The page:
Buyer's guide to baggy shorts

Pedal everyday and look good doing it

Cycling, especially road riding, is one of few niche sports participated amongst, and in plain sight of, those who are completely disinterested in it. Let's face it, unless you're super blessed with endless, car-free roads where no one lives chances are you're riding and training among the general, non-cycling population. 

While traditional road cycling dictates Lycra is optimal for comfort and performance while riding, there are plenty of occasions, basically when not seriously training or competing, where baggy shorts are more appropriate.

Whether you're mountain biking, cruising around town, or simply don't like a figure-hugging style emblazoned with obnoxious logos and gaudy colors, there are plenty of cycling-specific baggy shorts that will help you get out on the bike with confidence, and blend into the crowd when off the bike.

Although many baggy shorts are borrowed from the mountain biking scene, there are an increasing amount of urban-focused designs as well. These are ideal for commutes, whether that's to the office or the bar or for casual rides. Baggy shorts can be found with designs and colors ranging from screaming loud to stoic, reserved tones. 

From loud and bright to subtle and inconspicuous, all options are available
From loud and bright to subtle and inconspicuous, all options are available

Cut

It's a style thing: baggies are great for casual, low-key group rides, riding around town doing errands, and of course, commuting. While closer fitting cuts are better for road riding use, longer distances, and won't flap around in the wind, baggies are better for not standing out in "normal" society.

Leg lengths also vary; men's shorts tend to drop right at or just above the knee, while women's ones are often shorter. There are even shorts that aim to offer both a tight performance fit as well as a looser, more casual cut. 

These baggies do double duty, fitting tight or loose
These baggies do double duty, fitting tight or loose

Liner shorts

Some baggy shorts come with a liner short with a chamois. It's common for these liners to be constructed from a lightweight material, some are mesh so they have to be worn under outer shorts.

It's also unfortunately common that most of these liners tend to be substandard, but they're worth trying as everyone is different. The good news is almost all baggy liners are detachable from the outer shorts. That means you can slip on a chamois that you know works for you. 

Most liners are easily detached thanks to snaps or buttons
Most liners are easily detached thanks to snaps or buttons

Waistband

Most riding specific shorts have some sort of waist adjuster built in. Also the back panel typically has stretch or a rise to prevent the back of the shorts from slipping down while leaning forward on the bike. 

Waist size adjustments are common and often well executed
Waist size adjustments are common and often well executed

Material

In addition to the rear stretch panel, it's common for baggies to be constructed from stretchy material to help the shorts move with you on the bike.

The weight of the material can run the gamut from ultra lightweight, almost invisible to heavy-duty strong, and everywhere in between. Even weatherproof materials can be found in cycling shorts.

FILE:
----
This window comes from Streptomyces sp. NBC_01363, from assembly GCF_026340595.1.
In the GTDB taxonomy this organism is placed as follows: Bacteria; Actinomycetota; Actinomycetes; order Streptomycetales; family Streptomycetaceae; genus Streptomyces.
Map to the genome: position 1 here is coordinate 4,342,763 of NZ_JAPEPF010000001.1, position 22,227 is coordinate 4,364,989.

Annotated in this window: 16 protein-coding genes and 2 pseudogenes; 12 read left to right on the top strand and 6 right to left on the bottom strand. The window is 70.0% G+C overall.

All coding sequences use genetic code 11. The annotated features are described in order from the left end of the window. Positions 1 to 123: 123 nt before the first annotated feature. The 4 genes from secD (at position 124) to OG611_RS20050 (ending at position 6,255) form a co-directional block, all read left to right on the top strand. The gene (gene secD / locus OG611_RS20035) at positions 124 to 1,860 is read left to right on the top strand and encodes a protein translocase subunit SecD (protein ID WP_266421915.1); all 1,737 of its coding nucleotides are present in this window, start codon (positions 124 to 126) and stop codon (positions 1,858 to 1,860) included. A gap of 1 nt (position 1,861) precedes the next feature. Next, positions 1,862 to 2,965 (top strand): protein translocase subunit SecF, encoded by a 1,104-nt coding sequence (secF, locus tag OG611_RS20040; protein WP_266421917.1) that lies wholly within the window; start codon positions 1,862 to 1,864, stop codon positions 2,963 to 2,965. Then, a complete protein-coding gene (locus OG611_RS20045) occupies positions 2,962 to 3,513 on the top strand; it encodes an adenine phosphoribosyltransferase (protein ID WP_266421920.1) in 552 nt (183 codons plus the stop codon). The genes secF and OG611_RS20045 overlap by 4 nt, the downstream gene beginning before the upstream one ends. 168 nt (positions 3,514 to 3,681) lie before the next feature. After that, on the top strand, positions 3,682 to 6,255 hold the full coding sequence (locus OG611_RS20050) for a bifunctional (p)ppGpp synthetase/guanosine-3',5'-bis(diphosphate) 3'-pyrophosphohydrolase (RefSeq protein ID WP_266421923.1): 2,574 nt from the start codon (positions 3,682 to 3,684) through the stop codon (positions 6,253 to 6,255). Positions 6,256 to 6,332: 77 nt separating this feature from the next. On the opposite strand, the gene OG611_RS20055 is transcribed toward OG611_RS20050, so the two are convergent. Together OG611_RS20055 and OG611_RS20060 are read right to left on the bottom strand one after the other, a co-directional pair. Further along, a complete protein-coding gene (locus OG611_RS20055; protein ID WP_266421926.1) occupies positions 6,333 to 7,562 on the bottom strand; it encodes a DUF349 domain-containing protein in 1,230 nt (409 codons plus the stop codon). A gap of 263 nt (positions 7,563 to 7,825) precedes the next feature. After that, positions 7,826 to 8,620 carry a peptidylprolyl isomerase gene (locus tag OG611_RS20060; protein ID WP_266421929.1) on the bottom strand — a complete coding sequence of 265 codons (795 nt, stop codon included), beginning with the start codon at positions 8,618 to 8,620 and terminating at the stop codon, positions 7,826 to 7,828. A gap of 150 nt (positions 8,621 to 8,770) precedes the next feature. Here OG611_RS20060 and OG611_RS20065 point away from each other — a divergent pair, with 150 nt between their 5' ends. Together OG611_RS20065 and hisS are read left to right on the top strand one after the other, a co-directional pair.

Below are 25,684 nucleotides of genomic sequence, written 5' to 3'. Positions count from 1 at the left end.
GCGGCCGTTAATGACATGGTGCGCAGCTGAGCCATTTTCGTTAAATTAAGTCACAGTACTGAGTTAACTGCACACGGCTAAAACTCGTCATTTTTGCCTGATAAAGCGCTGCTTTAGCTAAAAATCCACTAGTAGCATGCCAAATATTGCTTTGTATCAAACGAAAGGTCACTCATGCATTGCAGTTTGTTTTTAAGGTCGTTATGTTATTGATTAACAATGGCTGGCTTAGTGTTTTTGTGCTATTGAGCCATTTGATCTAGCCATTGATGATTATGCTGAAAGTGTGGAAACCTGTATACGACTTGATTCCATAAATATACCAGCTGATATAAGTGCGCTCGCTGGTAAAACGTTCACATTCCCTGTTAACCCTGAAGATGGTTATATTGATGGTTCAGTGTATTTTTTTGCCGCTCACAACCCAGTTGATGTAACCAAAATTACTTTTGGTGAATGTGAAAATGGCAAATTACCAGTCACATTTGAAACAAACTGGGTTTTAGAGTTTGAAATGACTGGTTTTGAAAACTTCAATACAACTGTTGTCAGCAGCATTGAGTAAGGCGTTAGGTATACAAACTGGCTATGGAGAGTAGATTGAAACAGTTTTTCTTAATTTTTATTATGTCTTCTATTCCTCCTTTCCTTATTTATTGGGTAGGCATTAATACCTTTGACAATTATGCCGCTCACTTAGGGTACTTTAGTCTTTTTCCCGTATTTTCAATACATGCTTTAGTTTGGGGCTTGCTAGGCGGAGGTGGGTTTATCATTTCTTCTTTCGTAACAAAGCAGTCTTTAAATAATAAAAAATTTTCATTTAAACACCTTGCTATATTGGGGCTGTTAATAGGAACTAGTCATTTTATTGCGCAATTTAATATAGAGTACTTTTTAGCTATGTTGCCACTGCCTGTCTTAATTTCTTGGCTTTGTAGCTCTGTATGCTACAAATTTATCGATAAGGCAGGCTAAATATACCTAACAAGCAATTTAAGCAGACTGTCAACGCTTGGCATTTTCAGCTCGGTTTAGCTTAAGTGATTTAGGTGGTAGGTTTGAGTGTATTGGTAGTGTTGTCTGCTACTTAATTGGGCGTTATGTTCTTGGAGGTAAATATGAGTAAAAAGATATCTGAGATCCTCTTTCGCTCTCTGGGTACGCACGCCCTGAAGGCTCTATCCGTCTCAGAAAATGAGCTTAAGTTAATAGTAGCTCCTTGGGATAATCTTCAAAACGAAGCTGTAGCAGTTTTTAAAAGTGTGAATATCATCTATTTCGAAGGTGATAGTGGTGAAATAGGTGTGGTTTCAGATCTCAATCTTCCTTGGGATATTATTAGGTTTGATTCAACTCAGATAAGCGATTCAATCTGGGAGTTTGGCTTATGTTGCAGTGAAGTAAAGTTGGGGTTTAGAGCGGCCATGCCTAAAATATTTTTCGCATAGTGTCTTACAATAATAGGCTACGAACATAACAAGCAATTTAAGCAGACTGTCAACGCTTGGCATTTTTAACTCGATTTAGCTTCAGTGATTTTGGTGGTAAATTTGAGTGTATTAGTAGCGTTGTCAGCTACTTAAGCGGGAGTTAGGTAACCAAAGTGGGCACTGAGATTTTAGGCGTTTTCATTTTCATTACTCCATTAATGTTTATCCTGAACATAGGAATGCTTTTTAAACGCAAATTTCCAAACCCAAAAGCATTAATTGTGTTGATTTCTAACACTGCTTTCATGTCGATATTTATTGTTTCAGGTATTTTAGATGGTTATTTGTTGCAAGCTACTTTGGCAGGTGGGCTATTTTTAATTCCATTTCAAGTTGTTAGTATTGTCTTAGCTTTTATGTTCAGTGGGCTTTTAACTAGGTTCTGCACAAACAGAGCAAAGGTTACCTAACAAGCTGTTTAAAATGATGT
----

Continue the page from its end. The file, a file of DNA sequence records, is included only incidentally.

As with most things, the lighter the fabric, the less durable it will be. Urban-inspired wear may even be primarily cotton.

Pockets

Here's another instance where baggy shorts truly shine over Lycra. Riding-specific shorts have pockets that are designed to hold your gear while pedaling. Of course some do a better job than others keeping your smartphone from banging around. But no matter what, with baggies you can say "so long" to the days of fumbling around while twisting your arm and hand into a structureless pocket on your back to fish out some money.

Another bonus is some pockets feature venting when opened so they essentially have a double function. 

Stretch panels, pockets and venting are all built in
Stretch panels, pockets and venting are all built in

Worth a look

Every manufacturer has a different take on sizing, so we'd strongly recommend that you try before you buy — plus your own height or thigh length affects whether the shorts might show a little too much or not enough.

In short, there's an endless array of baggy cycling shorts ready to give you the boost in confidence or functionality that you need to get you riding more than ever! 

Russell Eich

Tech Writer
Russell fell head over heels in love with bikes in the '90s, and has been involved in the bike industry ever since. Between wrenching in bike shops, guiding professionally, and writing about bikes, Russell has honed an appreciation for what works, gained knowledge of what doesn't, and can barely contain his enthusiasm for what comes next. His two-wheeled passion continues in the Rocky Mountains high above Boulder, Colorado.
  • Discipline: Mountain, road, cyclocross
  • Preferred Terrain: High altitudes, forgotten singletracks, bike parks, roads without cars
  • Current Bikes: Custom Meriwether steel hardtail, Specialized S-Works Enduro 29, Kona Jake the Snake, Trek 69er, and a bunch more
  • Dream Bike: Yeti SB5c, Intense Tracer 275C, Black Cat custom road
  • Beer of Choice: Gin + Tonic
  • Location: Rollinsville, CO, USA

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